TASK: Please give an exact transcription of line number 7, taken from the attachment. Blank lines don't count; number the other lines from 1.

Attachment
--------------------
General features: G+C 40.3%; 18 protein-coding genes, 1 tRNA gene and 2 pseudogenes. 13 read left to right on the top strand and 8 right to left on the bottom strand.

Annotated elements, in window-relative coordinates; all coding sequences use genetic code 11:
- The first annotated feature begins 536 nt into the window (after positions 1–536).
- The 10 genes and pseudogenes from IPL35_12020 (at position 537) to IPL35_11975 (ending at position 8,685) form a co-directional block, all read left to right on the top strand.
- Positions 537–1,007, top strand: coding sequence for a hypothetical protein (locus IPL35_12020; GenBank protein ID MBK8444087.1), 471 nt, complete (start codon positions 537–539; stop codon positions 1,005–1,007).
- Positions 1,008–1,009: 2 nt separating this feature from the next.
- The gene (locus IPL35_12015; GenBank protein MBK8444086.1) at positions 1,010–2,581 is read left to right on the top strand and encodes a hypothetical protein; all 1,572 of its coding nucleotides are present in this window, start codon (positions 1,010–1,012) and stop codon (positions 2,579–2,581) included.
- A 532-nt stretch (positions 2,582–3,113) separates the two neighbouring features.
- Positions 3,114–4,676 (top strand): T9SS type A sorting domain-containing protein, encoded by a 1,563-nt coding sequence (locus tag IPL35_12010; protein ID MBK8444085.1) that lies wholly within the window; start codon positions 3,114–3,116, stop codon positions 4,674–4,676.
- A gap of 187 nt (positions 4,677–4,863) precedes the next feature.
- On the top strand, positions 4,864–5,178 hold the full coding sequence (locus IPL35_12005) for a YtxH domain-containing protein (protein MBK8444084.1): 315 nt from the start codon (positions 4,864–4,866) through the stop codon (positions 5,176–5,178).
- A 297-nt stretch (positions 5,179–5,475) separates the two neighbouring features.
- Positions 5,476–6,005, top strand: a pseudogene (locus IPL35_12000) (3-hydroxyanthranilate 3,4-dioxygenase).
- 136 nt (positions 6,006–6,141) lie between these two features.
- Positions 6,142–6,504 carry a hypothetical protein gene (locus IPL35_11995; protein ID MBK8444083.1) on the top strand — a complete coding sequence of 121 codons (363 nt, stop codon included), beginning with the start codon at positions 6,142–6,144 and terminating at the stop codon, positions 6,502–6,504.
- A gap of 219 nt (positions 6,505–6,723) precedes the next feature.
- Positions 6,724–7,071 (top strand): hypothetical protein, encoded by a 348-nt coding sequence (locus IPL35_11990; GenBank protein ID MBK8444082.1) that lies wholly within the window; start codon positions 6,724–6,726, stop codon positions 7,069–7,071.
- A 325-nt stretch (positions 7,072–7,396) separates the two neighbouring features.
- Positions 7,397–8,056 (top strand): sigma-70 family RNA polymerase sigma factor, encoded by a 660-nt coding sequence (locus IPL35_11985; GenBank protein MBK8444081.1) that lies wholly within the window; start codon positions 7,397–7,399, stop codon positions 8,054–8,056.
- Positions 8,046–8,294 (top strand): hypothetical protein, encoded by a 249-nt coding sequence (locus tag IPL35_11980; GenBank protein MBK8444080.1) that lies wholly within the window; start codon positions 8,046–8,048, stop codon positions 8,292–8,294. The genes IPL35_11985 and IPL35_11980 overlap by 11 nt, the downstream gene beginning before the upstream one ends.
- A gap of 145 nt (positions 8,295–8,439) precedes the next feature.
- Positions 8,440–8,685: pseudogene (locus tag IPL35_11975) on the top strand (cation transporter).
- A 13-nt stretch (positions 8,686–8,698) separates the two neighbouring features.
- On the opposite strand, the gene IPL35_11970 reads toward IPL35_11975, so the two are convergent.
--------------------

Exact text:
- The gene (locus IPL35_12015; GenBank protein MBK8444086.1) at positions 1,010–2,581 is read left to right on the top strand and encodes a hypothetical protein; all 1,572 of its coding nucleotides are present in this window, start codon (positions 1,010–1,012) and stop codon (positions 2,579–2,581) included.